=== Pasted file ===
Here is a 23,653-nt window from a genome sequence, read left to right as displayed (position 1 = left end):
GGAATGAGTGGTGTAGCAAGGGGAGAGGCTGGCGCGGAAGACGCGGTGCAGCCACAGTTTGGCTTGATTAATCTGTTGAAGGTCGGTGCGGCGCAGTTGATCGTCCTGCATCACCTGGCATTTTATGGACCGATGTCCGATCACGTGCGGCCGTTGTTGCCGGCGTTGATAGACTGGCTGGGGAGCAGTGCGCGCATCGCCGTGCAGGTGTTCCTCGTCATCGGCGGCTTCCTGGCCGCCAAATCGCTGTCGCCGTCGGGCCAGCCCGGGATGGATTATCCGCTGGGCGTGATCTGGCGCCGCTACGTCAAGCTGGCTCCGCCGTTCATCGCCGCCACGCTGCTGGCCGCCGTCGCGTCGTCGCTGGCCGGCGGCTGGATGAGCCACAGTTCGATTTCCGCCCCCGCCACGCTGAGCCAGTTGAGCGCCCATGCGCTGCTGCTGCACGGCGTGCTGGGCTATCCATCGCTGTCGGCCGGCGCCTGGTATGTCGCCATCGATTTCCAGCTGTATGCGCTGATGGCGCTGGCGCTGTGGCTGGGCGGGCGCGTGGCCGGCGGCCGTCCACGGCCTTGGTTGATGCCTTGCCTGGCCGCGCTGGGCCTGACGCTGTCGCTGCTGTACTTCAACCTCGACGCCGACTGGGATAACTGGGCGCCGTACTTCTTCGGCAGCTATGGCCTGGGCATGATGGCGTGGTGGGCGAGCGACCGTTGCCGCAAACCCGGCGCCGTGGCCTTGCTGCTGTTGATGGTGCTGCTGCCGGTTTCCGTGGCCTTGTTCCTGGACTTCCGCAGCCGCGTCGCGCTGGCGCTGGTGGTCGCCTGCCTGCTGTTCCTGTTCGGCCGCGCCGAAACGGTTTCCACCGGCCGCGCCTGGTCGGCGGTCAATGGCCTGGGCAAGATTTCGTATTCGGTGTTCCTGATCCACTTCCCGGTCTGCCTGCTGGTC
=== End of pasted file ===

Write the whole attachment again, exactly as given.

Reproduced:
Here is a 23,653-nt window from a genome sequence, read left to right as displayed (position 1 = left end):
GGAATGAGTGGTGTAGCAAGGGGAGAGGCTGGCGCGGAAGACGCGGTGCAGCCACAGTTTGGCTTGATTAATCTGTTGAAGGTCGGTGCGGCGCAGTTGATCGTCCTGCATCACCTGGCATTTTATGGACCGATGTCCGATCACGTGCGGCCGTTGTTGCCGGCGTTGATAGACTGGCTGGGGAGCAGTGCGCGCATCGCCGTGCAGGTGTTCCTCGTCATCGGCGGCTTCCTGGCCGCCAAATCGCTGTCGCCGTCGGGCCAGCCCGGGATGGATTATCCGCTGGGCGTGATCTGGCGCCGCTACGTCAAGCTGGCTCCGCCGTTCATCGCCGCCACGCTGCTGGCCGCCGTCGCGTCGTCGCTGGCCGGCGGCTGGATGAGCCACAGTTCGATTTCCGCCCCCGCCACGCTGAGCCAGTTGAGCGCCCATGCGCTGCTGCTGCACGGCGTGCTGGGCTATCCATCGCTGTCGGCCGGCGCCTGGTATGTCGCCATCGATTTCCAGCTGTATGCGCTGATGGCGCTGGCGCTGTGGCTGGGCGGGCGCGTGGCCGGCGGCCGTCCACGGCCTTGGTTGATGCCTTGCCTGGCCGCGCTGGGCCTGACGCTGTCGCTGCTGTACTTCAACCTCGACGCCGACTGGGATAACTGGGCGCCGTACTTCTTCGGCAGCTATGGCCTGGGCATGATGGCGTGGTGGGCGAGCGACCGTTGCCGCAAACCCGGCGCCGTGGCCTTGCTGCTGTTGATGGTGCTGCTGCCGGTTTCCGTGGCCTTGTTCCTGGACTTCCGCAGCCGCGTCGCGCTGGCGCTGGTGGTCGCCTGCCTGCTGTTCCTGTTCGGCCGCGCCGAAACGGTTTCCACCGGCCGCGCCTGGTCGGCGGTCAATGGCCTGGGCAAGATTTCGTATTCGGTGTTCCTGATCCACTTCCCGGTCTGCCTGCTGGTC